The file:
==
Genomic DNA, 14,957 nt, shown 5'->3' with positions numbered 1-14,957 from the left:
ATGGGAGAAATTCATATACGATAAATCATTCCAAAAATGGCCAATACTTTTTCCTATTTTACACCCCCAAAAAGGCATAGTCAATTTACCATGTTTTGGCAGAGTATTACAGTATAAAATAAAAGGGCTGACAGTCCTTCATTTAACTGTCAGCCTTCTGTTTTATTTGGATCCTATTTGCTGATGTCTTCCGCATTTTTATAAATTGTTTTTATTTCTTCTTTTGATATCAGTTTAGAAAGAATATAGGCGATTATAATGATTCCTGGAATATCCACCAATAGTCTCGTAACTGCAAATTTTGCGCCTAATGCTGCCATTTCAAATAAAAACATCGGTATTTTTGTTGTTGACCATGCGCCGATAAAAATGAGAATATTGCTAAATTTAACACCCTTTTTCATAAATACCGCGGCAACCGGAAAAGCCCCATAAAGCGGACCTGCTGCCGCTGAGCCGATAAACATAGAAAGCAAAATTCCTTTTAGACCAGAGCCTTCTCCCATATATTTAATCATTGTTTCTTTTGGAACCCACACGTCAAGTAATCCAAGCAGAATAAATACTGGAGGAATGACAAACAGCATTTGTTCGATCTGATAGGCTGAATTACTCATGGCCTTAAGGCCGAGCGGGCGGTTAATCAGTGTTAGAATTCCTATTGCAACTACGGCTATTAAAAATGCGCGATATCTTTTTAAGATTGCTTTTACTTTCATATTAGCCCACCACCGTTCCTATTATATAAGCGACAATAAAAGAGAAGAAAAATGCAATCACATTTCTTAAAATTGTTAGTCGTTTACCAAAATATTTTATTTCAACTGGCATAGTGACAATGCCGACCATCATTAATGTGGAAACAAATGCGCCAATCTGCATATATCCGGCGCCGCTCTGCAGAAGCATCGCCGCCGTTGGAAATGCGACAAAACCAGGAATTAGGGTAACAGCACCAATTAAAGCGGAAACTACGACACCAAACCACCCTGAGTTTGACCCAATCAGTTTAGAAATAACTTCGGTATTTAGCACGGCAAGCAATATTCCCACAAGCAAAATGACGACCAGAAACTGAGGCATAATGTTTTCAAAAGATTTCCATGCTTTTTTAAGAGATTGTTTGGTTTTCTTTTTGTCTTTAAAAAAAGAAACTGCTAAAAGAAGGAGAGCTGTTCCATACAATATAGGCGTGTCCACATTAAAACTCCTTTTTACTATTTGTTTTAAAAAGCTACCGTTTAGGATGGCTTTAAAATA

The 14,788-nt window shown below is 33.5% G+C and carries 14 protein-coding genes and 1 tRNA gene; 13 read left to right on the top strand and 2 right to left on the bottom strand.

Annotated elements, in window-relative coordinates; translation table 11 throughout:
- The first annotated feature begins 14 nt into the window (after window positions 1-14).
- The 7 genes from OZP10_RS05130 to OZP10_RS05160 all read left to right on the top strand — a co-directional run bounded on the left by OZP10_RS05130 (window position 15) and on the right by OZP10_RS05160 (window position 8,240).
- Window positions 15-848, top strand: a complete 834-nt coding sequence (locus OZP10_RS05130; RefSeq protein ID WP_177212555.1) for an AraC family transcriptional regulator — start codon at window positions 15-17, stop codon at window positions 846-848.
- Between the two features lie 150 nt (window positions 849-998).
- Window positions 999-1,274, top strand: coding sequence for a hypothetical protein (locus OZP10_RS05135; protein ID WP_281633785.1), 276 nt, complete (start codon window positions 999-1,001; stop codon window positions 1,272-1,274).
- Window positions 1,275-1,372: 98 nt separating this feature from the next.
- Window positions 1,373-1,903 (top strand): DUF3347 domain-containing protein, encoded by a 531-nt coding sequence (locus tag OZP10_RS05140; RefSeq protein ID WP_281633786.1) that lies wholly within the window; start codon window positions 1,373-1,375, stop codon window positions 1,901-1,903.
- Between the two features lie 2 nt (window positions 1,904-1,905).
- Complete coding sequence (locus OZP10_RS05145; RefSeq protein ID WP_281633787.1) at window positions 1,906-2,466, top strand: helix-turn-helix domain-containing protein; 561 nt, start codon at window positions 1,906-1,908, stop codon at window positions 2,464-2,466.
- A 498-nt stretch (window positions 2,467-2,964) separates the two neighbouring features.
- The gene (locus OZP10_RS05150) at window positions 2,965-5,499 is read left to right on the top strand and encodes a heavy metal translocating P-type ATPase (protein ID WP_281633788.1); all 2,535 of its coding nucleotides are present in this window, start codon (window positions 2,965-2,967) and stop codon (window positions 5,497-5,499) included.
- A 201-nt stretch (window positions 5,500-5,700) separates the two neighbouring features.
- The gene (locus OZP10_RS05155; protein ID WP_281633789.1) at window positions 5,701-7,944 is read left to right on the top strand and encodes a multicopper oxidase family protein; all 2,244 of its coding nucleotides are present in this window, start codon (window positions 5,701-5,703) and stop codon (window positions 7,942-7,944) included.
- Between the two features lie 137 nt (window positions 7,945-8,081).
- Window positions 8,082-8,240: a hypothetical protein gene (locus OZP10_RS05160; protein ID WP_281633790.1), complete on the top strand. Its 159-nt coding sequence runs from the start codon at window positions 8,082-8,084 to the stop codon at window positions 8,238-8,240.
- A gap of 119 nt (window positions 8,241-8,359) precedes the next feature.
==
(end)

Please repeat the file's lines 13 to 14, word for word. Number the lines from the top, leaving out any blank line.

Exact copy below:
- Complete coding sequence (locus OZP10_RS05145; RefSeq protein ID WP_281633787.1) at window positions 1,906-2,466, top strand: helix-turn-helix domain-containing protein; 561 nt, start codon at window positions 1,906-1,908, stop codon at window positions 2,464-2,466.
- A 498-nt stretch (window positions 2,467-2,964) separates the two neighbouring features.